Credentialing in Medical Billing Systems

Credentialing in medical billing is crucial for ensuring patient safety and maintaining the quality of care provided by healthcare providers. This process involves verifying providers’ qualifications, competence, and eligibility, playing a vital role in effective revenue cycle management.

In 2021, the Credential Management Solutions Market had a valuation of USD 833.45 Million. Projections indicate that it is expected to reach USD 2526.34 Million by 2030, experiencing a compound annual growth rate (CAGR) of 17.7% from 2022 to 2030. The rising cyber threat risk has spurred demand for skilled experts, credential management solutions, and IT security compliance software in businesses and organizations. (Credential Management Solutions Market Size, Share, Trends & Forecast, 2023)

Figure 1. Global Credentialing Management Solutions Market

Medical Billing Systems in Credentialing

Medical billing systems are critical components of healthcare operations. They are used to submit and follow up on claims with health insurance companies to receive payment for services rendered by a healthcare provider. The role of medical billing systems in credentialing is quite significant.

1. Provider Information: Medical billing systems hold essential information about providers, including their credentials. This information is necessary for filing claims and verifying a provider’s ability to provide certain services.

2. Claims Processing: One of the key steps in processing medical claims involves verifying the provider’s credentials. If a provider is not properly credentialed with a particular payer, claims for services rendered can be denied, resulting in lost revenue.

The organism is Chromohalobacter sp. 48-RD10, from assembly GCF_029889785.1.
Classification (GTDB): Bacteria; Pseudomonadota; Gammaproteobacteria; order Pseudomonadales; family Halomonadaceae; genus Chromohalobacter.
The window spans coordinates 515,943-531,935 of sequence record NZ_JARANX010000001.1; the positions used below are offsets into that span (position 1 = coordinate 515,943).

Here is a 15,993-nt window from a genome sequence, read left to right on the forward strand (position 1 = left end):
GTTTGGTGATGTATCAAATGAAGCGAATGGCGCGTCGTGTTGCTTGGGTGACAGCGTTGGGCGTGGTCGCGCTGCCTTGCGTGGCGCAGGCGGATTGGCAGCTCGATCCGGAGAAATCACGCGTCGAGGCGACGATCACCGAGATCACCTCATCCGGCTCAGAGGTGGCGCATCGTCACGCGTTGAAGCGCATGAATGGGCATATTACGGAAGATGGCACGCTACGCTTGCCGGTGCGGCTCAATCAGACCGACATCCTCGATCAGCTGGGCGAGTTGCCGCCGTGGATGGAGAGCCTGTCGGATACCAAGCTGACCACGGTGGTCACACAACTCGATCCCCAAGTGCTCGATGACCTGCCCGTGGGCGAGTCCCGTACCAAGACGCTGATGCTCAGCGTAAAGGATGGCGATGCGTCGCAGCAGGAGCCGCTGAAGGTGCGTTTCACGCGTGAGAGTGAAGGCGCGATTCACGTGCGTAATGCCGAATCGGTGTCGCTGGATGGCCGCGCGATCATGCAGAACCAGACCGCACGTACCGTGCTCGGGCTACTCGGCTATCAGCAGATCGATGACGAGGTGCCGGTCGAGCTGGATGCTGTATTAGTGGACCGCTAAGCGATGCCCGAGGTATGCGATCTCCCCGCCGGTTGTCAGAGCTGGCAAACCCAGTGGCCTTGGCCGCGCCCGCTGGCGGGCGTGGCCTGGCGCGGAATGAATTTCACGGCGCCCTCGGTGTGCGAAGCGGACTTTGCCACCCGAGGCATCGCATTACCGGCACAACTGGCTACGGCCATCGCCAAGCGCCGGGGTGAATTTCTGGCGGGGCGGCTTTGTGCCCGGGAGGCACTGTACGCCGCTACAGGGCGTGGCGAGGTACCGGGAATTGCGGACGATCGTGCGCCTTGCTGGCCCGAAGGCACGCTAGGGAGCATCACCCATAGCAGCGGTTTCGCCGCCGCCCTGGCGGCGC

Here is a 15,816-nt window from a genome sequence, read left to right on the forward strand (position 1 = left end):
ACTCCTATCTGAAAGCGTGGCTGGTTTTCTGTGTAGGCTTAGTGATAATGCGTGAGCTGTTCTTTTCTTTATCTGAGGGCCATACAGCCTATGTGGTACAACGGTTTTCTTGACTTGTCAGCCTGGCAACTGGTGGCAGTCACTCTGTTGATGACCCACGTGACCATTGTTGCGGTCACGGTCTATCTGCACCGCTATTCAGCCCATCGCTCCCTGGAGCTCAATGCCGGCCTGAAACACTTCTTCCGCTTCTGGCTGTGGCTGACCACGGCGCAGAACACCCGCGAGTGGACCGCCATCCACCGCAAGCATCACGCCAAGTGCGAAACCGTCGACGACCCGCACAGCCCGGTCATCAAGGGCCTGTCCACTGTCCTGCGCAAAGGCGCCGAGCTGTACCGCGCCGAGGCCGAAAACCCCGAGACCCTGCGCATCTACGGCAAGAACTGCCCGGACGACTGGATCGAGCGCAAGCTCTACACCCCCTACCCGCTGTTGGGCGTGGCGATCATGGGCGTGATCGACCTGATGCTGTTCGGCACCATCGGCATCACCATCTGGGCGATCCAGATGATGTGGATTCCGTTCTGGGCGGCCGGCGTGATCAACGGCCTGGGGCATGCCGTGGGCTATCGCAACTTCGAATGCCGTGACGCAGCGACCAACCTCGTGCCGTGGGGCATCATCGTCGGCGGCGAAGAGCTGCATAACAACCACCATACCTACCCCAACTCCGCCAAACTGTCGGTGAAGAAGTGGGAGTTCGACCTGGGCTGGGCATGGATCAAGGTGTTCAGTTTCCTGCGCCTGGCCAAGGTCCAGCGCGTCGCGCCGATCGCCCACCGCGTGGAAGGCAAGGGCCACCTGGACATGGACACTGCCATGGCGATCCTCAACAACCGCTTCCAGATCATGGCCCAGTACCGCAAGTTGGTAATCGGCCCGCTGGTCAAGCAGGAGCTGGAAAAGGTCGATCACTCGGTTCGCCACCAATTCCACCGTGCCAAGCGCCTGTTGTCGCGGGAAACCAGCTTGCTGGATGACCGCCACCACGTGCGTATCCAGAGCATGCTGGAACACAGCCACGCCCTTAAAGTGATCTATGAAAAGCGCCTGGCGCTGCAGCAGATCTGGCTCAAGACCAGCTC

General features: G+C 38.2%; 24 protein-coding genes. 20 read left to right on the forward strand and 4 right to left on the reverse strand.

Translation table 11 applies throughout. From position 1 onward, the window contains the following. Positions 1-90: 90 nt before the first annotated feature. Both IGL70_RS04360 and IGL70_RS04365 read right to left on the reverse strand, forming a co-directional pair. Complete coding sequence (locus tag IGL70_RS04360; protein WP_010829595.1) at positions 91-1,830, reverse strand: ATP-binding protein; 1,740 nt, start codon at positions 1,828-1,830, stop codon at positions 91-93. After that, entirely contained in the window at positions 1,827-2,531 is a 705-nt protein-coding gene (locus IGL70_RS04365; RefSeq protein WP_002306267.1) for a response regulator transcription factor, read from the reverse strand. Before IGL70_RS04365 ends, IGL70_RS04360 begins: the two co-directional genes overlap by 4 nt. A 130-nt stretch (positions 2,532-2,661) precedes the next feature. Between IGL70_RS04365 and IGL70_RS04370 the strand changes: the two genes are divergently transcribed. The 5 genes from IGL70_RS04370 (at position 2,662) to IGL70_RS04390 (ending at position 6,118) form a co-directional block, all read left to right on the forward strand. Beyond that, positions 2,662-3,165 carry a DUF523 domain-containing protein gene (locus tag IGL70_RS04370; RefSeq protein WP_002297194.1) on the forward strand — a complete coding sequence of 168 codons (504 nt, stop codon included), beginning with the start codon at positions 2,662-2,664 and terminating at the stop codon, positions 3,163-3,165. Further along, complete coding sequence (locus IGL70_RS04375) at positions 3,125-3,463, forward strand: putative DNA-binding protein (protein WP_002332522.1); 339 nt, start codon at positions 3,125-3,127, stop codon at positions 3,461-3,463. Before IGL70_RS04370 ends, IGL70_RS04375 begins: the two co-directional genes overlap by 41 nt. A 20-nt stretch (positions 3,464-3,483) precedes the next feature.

3. Regulatory Compliance: Medical billing systems help maintain compliance with healthcare regulations, including credentialing-related ones. By ensuring providers are credentialed properly, the systems help prevent fraudulent claims and avoid potential legal issues.

Integrating credentialing into medical billing systems can streamline workflows, improve accuracy, and increase efficiency. The integration can occur in various ways:

1. Data Sharing: Medical billing systems can be configured to share data with credentialing systems, allowing for real-time updates of provider information.

2. Automated Verifications: With the integration, systems can automatically verify a provider’s credentials during claim processing, flagging any issues for immediate attention.

3. Credentialing Updates: Updates to a provider’s credentials can be automatically reflected in the billing system, reducing the chance of claim denials due to outdated credential information.

4. Scheduling and Alerts: Medical billing systems can help manage credentialing timelines, offering reminders when it’s time for providers to renew their credentials, thus maintaining their eligibility with payers.

Key Facts about Credentialing Applications

Credentialing applications in the US healthcare system involve a significant volume of submissions. However, the success rate varies, with some applications failing to meet the requirements. The timeline for the credentialing process typically spans around 90-120 days, including the verification and contracting phases; per provider, there are 18 payers. For every 5 payer applications, 25 working hours of the hospital staff and physicians are consumed. Also, approximately 85% of the applications still need to be completed. (Shah, 2023)

Figure 2.  Basic Credentialing Facts

Challenges in the Credentialing Process

Incomplete or Inaccurate Documentation